This award is presented for the best dissertation or published paper on Canadian society by a PhD student in the Department of Sociology.

To be eligible, students must:

  • be registered full-time in the Department of Sociology or a recent PhD graduate (convocated between July 1 and June 30 of the award year) in the Department of Sociology
  • have published an article in a peer-reviewed journal or submitted their dissertation
  • be the sole author of the paper; co-authored articles are eligible, but, all co-authors must be graduate students of the Department of Sociology (Papers co-authored with other people – students or faculty- outside of the department or faculty within our department are not eligible)
  • students may self nominate or be nominated for the award by a faculty member (usually their supervisor)

Requests for nominations occur usually in February. The award is presented in the spring.

Previous recipients include: Dana Wray (2021); Andrew Nevin (2020); Meghan Dawe (2019); Atsushi Narisada (2018); Salina Abji (2016); Holly Campeau (2015); Iona Sendoiu (2013)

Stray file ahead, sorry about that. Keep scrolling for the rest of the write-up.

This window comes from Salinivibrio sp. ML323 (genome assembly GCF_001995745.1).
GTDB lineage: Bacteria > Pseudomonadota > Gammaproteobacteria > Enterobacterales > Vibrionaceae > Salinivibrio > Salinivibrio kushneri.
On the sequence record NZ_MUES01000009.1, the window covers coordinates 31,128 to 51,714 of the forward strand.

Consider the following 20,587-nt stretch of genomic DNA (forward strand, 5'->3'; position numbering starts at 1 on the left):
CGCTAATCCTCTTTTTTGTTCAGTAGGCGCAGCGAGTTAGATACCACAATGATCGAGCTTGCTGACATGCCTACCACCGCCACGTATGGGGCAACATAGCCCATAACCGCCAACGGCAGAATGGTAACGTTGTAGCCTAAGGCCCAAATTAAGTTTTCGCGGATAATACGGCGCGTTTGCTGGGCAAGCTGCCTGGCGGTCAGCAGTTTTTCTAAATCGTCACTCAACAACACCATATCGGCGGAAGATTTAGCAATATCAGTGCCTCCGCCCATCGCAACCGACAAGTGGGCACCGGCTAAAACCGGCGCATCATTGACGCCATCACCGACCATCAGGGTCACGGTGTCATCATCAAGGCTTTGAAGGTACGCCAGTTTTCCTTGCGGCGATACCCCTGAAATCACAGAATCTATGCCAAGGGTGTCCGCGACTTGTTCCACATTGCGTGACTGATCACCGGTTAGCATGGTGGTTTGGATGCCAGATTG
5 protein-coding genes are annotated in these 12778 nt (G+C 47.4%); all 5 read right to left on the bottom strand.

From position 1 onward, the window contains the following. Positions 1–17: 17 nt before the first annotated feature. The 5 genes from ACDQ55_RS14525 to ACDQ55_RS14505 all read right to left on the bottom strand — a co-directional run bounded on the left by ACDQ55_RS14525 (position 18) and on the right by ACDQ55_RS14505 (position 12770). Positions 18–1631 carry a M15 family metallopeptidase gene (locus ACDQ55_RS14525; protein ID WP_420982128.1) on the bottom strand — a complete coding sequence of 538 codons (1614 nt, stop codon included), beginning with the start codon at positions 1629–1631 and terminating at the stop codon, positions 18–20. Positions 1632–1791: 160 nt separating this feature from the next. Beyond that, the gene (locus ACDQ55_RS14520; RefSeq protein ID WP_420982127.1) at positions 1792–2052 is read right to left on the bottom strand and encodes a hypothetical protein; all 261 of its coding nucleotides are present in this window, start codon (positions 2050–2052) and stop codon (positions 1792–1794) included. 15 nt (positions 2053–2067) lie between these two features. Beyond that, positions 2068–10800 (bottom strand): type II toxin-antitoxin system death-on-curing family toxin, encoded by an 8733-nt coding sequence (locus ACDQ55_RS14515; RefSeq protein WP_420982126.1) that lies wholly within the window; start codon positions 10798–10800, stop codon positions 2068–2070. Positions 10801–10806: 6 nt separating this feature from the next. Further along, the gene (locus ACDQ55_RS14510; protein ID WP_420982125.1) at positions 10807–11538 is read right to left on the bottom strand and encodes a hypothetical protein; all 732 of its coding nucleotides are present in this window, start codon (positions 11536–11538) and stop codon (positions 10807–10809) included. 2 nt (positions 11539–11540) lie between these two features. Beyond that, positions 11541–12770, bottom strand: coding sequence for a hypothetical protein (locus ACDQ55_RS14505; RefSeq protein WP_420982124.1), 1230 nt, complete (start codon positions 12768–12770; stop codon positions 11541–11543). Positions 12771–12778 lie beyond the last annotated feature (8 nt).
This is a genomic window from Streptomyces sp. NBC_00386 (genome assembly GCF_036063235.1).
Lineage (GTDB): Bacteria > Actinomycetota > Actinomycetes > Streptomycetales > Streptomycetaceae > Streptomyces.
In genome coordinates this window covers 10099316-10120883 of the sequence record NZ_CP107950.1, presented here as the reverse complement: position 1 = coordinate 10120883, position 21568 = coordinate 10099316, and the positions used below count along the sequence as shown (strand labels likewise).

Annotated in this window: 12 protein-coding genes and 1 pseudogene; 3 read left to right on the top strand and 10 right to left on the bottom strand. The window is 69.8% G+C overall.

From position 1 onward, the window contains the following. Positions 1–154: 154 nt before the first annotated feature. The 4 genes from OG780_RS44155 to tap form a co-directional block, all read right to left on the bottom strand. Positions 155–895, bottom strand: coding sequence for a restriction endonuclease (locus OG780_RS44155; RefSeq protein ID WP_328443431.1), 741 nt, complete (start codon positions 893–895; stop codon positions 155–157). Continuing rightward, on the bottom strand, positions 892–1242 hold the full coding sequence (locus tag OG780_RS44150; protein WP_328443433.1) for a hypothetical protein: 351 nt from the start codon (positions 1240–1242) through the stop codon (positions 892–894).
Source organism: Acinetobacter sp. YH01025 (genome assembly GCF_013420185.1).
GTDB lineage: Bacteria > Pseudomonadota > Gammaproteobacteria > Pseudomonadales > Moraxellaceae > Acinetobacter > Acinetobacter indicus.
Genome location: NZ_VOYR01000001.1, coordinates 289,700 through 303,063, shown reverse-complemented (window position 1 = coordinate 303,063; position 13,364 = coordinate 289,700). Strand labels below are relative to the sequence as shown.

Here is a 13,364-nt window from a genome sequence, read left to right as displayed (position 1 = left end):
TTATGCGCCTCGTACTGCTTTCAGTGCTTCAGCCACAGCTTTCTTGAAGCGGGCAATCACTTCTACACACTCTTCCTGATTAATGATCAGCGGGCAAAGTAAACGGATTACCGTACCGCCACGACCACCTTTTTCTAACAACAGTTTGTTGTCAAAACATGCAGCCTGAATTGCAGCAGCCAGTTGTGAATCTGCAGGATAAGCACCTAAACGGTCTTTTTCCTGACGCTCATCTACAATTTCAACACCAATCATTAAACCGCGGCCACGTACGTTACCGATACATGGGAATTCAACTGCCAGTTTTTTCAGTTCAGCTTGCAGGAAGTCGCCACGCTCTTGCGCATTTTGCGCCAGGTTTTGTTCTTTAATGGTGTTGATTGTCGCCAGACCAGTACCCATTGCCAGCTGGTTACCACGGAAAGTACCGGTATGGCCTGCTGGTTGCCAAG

The Muriel D. Bissell International Travel Award

Muriel D. Bissell graduated with a Masters Degree in Sociology in 1939 and spent much of her life after this in Africa, first as a missionary and then on her farm, which she ran as a cooperative with her employees. The Muriel D. Bissell Award provides funding for graduate students who are strongly committed to research on the problems of development in low and middle income countries. The recipient will ordinarily, but not necessarily, be from a developing country. It provides funding to pay costs of research such as travel and subsistence for data collection, special training (off-campus), and/or the costs of professional development, such as travel to conferences where the recipient is presenting a paper.

Applications are accepted at any time.

The Jeannette Wright Award for Excellence in Mentorship

The Department of Sociology created the award in honour of Jeannette Wright who was a long serving Graduate Administrator in the Department of Sociology, spanning the late 1970s to late-2000s, and was much loved and admired for her dedication and service to the graduate program. The award is presented to faculty members who who show exceptional commitment to graduate student mentorship. The award is presented based on nominations from students and colleagues.

Requests for nominations occur usually in February. The award is presented in the spring.

Previous Recipients include: Josee Johnston, Blair Wheaton, Dan Silver, Monica Boyd, Anna Korteweg